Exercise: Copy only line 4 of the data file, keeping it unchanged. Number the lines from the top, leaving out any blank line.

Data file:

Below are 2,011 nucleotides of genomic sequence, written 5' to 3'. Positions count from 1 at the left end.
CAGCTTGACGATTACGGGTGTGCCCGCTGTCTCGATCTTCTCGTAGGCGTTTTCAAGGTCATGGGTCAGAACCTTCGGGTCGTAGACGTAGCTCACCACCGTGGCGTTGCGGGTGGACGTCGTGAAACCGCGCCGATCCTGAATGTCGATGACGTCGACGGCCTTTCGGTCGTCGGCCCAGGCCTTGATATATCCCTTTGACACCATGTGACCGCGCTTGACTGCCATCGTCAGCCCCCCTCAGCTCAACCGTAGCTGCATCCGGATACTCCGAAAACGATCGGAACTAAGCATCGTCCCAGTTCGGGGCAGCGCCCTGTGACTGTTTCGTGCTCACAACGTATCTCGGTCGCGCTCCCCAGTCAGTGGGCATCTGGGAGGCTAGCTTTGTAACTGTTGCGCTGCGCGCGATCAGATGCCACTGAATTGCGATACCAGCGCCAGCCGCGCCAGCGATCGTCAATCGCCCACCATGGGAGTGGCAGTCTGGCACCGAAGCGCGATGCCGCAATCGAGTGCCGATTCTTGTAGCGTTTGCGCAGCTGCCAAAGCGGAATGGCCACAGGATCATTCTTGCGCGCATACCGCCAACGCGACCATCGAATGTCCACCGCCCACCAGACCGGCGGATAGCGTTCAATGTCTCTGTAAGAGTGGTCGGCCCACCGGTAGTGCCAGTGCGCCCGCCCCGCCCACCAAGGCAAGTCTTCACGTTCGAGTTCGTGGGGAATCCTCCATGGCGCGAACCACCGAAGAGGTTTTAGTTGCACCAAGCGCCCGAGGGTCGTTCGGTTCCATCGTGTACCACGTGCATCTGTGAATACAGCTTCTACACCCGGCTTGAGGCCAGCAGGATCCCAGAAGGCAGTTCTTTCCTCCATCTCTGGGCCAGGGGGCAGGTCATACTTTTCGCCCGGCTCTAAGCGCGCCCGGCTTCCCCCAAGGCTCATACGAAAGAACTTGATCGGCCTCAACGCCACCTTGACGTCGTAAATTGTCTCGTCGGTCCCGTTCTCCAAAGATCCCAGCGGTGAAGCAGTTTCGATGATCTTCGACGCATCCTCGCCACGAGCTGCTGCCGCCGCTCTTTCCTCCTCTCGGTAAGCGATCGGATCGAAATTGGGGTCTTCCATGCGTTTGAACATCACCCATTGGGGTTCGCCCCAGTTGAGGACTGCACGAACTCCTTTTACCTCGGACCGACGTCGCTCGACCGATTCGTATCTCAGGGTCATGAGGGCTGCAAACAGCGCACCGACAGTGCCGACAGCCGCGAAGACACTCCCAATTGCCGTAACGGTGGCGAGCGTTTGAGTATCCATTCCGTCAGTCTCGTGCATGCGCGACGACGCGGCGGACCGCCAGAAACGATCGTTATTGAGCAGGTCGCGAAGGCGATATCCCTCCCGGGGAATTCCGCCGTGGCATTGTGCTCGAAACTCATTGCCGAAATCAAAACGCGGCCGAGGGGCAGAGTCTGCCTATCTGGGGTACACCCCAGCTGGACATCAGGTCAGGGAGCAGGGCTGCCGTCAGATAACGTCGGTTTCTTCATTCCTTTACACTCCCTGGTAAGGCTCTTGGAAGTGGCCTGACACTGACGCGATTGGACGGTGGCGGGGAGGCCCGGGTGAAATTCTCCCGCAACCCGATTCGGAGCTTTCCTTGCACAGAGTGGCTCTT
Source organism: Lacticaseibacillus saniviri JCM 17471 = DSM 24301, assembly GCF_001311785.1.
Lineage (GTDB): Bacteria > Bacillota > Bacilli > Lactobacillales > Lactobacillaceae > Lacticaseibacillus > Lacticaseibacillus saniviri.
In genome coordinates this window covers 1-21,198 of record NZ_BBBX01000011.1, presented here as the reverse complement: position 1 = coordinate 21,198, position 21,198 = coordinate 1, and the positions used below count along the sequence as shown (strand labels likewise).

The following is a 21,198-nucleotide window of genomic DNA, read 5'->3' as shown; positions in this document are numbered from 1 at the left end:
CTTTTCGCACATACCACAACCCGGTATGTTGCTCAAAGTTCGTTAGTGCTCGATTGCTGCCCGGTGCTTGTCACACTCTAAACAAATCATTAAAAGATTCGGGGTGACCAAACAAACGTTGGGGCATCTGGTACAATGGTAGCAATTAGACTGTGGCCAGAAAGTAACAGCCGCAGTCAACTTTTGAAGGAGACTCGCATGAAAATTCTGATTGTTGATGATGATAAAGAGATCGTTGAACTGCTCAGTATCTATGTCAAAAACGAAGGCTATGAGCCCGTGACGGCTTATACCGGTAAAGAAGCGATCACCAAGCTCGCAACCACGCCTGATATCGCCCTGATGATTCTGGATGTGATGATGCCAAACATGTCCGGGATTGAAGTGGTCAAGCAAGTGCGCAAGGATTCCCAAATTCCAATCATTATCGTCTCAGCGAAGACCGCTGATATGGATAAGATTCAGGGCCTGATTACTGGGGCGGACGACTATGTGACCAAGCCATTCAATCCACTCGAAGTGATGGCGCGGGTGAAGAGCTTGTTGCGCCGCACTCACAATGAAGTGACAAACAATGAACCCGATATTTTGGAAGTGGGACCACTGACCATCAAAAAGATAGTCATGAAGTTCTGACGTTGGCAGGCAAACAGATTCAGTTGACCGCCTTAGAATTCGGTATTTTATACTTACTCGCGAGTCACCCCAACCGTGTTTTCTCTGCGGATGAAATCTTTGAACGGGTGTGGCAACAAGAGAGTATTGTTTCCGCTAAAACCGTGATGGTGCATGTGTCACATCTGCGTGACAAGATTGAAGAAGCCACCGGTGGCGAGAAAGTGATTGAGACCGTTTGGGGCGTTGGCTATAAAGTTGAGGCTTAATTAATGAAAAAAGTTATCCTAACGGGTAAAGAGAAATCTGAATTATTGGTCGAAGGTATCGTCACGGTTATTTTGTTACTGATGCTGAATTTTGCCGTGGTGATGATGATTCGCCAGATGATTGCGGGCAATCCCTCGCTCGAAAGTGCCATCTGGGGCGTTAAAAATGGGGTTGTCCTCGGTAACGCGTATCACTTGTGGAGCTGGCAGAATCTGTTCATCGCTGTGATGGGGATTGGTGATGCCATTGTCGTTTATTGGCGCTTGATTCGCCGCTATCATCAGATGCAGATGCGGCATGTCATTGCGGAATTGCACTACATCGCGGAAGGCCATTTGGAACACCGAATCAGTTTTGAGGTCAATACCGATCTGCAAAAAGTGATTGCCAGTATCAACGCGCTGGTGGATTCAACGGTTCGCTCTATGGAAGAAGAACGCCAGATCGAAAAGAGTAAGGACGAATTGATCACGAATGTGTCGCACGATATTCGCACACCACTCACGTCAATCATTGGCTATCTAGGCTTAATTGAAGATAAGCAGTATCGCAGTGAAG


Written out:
Lineage (GTDB): Bacteria > Bacillota > Bacilli > Lactobacillales > Lactobacillaceae > Lacticaseibacillus > Lacticaseibacillus saniviri.